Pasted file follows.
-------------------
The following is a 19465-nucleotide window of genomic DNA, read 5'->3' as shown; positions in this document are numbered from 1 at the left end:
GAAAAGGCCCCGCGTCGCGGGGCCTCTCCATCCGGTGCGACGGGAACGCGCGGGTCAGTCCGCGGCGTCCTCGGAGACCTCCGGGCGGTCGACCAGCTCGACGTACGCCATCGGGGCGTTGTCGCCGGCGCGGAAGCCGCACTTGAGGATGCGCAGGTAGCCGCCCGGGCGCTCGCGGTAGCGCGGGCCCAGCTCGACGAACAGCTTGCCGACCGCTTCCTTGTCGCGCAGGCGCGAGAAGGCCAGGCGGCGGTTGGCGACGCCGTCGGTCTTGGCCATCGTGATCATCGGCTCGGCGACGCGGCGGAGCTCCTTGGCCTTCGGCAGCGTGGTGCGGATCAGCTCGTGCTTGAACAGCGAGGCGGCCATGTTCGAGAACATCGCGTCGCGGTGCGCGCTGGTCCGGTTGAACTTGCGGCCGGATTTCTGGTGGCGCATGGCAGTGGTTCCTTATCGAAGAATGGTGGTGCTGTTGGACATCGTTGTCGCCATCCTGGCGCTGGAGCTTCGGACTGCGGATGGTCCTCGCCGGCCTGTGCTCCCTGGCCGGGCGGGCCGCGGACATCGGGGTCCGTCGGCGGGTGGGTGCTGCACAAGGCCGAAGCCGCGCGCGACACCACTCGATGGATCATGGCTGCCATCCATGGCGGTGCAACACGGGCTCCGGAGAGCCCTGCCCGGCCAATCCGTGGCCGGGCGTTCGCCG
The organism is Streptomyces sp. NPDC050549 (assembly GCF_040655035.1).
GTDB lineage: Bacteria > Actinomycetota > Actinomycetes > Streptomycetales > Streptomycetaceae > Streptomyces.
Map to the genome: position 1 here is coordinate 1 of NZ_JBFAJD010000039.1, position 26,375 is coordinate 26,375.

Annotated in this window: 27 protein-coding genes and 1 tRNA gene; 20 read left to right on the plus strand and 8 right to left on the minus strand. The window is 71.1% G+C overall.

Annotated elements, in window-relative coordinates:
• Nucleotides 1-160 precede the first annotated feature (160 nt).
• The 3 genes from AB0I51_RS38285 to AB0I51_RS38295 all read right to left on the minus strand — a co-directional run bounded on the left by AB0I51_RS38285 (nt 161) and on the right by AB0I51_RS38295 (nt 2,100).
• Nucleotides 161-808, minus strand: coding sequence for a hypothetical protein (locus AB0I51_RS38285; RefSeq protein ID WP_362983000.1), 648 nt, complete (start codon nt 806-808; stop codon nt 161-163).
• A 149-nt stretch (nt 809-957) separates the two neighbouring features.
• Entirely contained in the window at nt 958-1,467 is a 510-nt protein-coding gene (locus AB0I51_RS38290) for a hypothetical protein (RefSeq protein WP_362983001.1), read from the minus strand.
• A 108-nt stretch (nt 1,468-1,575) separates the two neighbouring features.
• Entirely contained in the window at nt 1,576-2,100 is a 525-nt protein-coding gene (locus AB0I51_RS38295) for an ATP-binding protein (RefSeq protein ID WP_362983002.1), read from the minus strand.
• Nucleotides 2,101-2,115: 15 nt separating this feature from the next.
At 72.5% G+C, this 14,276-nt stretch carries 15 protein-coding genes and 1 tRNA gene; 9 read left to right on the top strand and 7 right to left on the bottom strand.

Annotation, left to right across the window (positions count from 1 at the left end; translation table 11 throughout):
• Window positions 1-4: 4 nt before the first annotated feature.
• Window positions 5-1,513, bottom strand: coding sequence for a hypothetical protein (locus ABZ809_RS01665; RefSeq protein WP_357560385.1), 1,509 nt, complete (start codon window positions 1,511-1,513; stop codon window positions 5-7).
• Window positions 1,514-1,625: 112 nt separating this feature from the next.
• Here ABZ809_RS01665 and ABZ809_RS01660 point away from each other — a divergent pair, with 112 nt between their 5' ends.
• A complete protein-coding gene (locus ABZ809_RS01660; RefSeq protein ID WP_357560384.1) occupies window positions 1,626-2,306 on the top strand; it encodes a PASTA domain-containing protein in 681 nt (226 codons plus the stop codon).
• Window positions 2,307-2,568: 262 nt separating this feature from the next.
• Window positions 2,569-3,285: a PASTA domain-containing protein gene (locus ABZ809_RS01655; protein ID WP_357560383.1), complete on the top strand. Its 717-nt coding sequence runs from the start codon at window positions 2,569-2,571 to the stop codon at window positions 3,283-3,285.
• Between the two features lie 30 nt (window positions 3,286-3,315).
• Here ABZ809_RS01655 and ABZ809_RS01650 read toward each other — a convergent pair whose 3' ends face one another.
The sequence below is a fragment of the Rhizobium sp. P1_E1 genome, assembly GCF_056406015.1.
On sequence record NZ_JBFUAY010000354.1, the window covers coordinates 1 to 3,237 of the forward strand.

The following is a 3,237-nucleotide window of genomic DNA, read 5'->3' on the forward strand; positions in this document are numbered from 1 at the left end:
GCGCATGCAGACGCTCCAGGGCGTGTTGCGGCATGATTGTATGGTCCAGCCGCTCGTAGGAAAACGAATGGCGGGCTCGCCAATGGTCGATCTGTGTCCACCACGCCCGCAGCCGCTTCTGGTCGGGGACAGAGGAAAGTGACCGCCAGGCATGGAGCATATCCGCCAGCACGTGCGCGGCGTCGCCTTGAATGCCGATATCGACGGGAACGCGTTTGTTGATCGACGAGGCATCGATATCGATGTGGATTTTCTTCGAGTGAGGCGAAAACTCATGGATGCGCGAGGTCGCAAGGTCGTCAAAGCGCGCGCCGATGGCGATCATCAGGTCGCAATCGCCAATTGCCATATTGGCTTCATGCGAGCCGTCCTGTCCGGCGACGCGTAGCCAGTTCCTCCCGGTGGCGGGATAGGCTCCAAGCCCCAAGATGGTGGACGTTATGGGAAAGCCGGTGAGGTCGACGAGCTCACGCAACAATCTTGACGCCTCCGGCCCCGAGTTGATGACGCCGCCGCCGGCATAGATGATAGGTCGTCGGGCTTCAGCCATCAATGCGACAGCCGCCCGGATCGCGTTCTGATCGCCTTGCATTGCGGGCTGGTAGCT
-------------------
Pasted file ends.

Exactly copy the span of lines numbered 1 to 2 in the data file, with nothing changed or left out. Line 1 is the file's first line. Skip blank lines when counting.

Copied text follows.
The following is a 19465-nucleotide window of genomic DNA, read 5'->3' as shown; positions in this document are numbered from 1 at the left end:
GAAAAGGCCCCGCGTCGCGGGGCCTCTCCATCCGGTGCGACGGGAACGCGCGGGTCAGTCCGCGGCGTCCTCGGAGACCTCCGGGCGGTCGACCAGCTCGACGTACGCCATCGGGGCGTTGTCGCCGGCGCGGAAGCCGCACTTGAGGATGCGCAGGTAGCCGCCCGGGCGCTCGCGGTAGCGCGGGCCCAGCTCGACGAACAGCTTGCCGACCGCTTCCTTGTCGCGCAGGCGCGAGAAGGCCAGGCGGCGGTTGGCGACGCCGTCGGTCTTGGCCATCGTGATCATCGGCTCGGCGACGCGGCGGAGCTCCTTGGCCTTCGGCAGCGTGGTGCGGATCAGCTCGTGCTTGAACAGCGAGGCGGCCATGTTCGAGAACATCGCGTCGCGGTGCGCGCTGGTCCGGTTGAACTTGCGGCCGGATTTCTGGTGGCGCATGGCAGTGGTTCCTTATCGAAGAATGGTGGTGCTGTTGGACATCGTTGTCGCCATCCTGGCGCTGGAGCTTCGGACTGCGGATGGTCCTCGCCGGCCTGTGCTCCCTGGCCGGGCGGGCCGCGGACATCGGGGTCCGTCGGCGGGTGGGTGCTGCACAAGGCCGAAGCCGCGCGCGACACCACTCGATGGATCATGGCTGCCATCCATGGCGGTGCAACACGGGCTCCGGAGAGCCCTGCCCGGCCAATCCGTGGCCGGGCGTTCGCCG